Students and professors 'blindsided' by U of A decision to merge 2 arts departments

Some students and teachers in the faculty of arts at the University of Alberta fear a decision to merge two departments is step toward eliminating their program. 

‘This is designed to preserve the programs,’ arts dean says

The University of Alberta plans to merge the East Asian studies department, located in Pembina Hall, with the department of modern languages and cultural studies by July 1, 2020. (Hiromi Aoki/University of Alberta)

Some students and teachers in the faculty of arts at the University of Alberta fear a decision to merge two departments is step toward eliminating their program.

"We felt completely blindsided," said Xiaoting Li, a Chinese linguistics professor in the East Asian studies department.

The university intends to merge Li's department into the department of modern languages and cultural studies.

Faculty members were confused by news of the merger, which came in a memo a few months after the department received a largely positive external review, said Li, who is leading a committee fighting the move.

All 13 teachers in the department oppose the change, Li said.

More than 360 people have signed a letter asking the faculty of arts to reconsider.

Students and professors worry East Asian studies courses, including popular language classes in Chinese, Japanese and Korean, could be eliminated especially in times of shrinking budgets.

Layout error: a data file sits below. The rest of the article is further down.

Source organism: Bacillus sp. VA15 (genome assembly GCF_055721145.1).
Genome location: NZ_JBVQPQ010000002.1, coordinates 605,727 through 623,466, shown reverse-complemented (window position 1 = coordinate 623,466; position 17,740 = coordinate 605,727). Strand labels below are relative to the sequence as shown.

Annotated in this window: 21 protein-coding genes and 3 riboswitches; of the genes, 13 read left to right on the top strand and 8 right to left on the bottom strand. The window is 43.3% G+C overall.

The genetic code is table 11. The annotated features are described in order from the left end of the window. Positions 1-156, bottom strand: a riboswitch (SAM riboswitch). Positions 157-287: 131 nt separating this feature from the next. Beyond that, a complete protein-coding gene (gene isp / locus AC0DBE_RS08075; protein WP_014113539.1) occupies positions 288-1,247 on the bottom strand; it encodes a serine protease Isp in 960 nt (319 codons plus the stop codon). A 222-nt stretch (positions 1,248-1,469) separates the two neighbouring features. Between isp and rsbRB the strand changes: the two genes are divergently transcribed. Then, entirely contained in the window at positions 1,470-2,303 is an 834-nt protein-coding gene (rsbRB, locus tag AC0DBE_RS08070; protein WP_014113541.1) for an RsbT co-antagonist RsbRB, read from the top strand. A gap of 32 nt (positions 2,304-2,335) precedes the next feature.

They point to comparative literature which now exists only as a stream within modern languages and cultural studies after the two departments were merged.

"There isn't really a guarantee that our major is going to continue to exist," said Alexandra San Diego, a master's student in East Asian studies.

'Designed to preserve the programs'

Combining the departments makes sense for administrative, pedagogical and strategic reasons, said arts dean Lesley Cormack.

"This is designed to preserve the programs that they think are so important and actually to allow them to flourish in the future," she said.

A larger department could reduce administrative work for faculty members, give students opportunities to collaborate and help protect both small departments from potential provincial budget cuts, Cormack said.

Students in both fields of study would maintain access to the same courses and receive "more focused" advising, thanks to administration changes, she said.

The programs would maintain their own web pages and recruitment strategies, Cormack said.

The faculty has no intention of eliminating East Asian studies, which wouldn't be easy to do in any case, she said. 

"That's a decision that would have to be made collaboratively within the department and then taken through a very rigorous series of governance committees with good rationale attached to it," she said.

Carrie Smith, chair of the modern languages and cultural studies department, said if given enough time and opportunities to collaborate, the two departments could merge in a positive way.

"I do think as long as we are open to listening to one another, and truly open to listening to one another, that something really great can come out of it," she said.

Both department chairs have been asked to make recommendations this fall on achieving the merger by July 1, 2020.

About the Author

Madeleine Cummings is a digital journalist with CBC Edmonton.


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